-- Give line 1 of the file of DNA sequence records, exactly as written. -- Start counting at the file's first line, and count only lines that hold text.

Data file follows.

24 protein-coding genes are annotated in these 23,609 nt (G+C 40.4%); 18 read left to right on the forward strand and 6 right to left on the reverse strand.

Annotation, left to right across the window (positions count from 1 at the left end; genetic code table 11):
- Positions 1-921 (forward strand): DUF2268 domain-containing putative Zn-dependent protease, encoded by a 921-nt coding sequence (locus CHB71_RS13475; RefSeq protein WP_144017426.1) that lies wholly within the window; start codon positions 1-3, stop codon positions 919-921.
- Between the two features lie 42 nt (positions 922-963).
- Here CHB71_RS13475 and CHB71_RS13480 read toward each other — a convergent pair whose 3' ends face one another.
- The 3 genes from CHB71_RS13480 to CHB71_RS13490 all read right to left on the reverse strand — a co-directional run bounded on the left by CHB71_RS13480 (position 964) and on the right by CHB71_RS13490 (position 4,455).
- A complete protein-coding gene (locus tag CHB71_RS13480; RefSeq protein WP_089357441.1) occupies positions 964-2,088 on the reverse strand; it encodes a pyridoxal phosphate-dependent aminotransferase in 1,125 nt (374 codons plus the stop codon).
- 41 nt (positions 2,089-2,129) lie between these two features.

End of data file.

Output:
24 protein-coding genes are annotated in these 23,609 nt (G+C 40.4%); 18 read left to right on the forward strand and 6 right to left on the reverse strand.